The Supreme Court ruled on June 15, 2020, that Title VII of the Civil Rights Act protects LGBTQ+ employees based on gender identity and sexual orientation. While California law already prohibited discrimination based on gender identity, sexual orientation and gender expression, the court ruling extends those protections to all states and the District of Columbia.
The Supreme Court’s ruling was based on three separate cases. One of these cases involved a transgender woman named Aimee Stephens, who was fired from her job at a funeral home because she was not going to be representing herself as a man. Previously, the lower court had ruled in favor of Aimee Stephens, stating that firing an employee based on his or her gender identity is in part based on the person’s sex, which is a legally protected class under Title VII of the Civil Rights Act. The other two cases involved gay men who claimed that they had been fired due to their sexual orientation.
Ultimately, the opinion written by Justice Neil Gorsuch states that sex plays a necessary role when discriminating against an employee for his or her gender identity or sexual orientation. According to the opinion, a person who is fired for being homosexual or transgender would not have been fired had he or she been a different sex.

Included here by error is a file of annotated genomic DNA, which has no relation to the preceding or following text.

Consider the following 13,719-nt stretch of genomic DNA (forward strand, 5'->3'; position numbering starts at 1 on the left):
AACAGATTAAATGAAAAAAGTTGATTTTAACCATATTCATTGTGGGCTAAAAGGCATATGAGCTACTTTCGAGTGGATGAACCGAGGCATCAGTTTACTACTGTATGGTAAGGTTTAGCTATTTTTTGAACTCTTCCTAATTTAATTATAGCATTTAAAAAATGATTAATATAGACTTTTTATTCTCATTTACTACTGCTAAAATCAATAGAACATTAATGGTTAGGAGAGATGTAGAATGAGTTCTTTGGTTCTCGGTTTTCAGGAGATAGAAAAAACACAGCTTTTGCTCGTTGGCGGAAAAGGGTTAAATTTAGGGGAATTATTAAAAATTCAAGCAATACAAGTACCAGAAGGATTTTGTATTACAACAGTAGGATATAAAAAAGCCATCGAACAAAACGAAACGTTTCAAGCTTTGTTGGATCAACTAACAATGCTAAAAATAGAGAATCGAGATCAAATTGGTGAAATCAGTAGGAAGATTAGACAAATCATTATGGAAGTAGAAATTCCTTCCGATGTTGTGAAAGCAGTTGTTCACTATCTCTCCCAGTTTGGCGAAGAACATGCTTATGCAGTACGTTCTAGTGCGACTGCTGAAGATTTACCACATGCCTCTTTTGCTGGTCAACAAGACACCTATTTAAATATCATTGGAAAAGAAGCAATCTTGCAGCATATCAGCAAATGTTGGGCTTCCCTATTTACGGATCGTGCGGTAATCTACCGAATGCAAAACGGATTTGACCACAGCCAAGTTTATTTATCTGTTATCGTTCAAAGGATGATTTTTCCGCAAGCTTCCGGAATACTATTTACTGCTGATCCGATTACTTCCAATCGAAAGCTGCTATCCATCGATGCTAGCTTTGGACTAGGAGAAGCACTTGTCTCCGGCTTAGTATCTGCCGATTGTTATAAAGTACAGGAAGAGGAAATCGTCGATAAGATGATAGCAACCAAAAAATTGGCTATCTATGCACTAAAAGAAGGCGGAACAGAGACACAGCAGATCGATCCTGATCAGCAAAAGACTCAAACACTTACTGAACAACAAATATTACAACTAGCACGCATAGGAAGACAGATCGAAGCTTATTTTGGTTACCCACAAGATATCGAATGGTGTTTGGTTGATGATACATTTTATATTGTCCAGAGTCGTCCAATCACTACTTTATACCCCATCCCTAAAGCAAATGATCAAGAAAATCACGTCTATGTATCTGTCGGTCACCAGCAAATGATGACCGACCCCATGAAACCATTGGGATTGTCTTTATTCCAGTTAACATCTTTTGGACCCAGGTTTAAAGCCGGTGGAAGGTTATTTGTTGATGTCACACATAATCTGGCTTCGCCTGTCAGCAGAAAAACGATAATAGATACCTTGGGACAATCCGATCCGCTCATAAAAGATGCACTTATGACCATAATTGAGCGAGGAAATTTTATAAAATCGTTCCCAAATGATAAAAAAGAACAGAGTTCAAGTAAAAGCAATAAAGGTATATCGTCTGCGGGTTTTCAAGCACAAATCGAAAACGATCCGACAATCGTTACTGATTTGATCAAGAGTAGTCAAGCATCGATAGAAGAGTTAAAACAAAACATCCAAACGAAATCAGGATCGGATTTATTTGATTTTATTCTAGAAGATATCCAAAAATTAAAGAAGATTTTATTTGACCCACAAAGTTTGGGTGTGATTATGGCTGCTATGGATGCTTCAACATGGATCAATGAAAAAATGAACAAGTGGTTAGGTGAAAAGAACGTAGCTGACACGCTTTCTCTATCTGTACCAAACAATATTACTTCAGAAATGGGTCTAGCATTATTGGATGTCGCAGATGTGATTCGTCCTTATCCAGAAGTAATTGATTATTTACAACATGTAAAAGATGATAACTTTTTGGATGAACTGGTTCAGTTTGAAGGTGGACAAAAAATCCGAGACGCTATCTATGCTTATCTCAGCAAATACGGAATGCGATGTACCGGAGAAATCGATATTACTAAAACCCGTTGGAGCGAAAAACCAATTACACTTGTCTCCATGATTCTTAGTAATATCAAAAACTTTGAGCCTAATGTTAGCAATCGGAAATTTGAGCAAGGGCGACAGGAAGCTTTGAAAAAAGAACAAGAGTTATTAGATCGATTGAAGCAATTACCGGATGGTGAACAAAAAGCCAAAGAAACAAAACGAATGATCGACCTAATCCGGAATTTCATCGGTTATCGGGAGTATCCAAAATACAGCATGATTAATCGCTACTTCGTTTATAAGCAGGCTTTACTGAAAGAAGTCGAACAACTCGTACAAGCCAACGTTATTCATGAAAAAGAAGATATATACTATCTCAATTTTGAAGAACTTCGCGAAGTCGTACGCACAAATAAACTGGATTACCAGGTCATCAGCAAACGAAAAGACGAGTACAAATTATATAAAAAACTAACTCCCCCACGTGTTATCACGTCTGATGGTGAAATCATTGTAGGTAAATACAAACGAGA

If an employee believes he or she was fired from a job due to his or her gender identity or sexual orientation, an employment law attorney may assist with determining if that employee has a case against the employer. The attorney may begin an investigation that looks at the employer’s hiring or firing records to determine if there is a pattern of discrimination based on gender identity or sexual orientation. Further, the attorney may gather evidence, such as texts or emails the employer may have sent to the employee.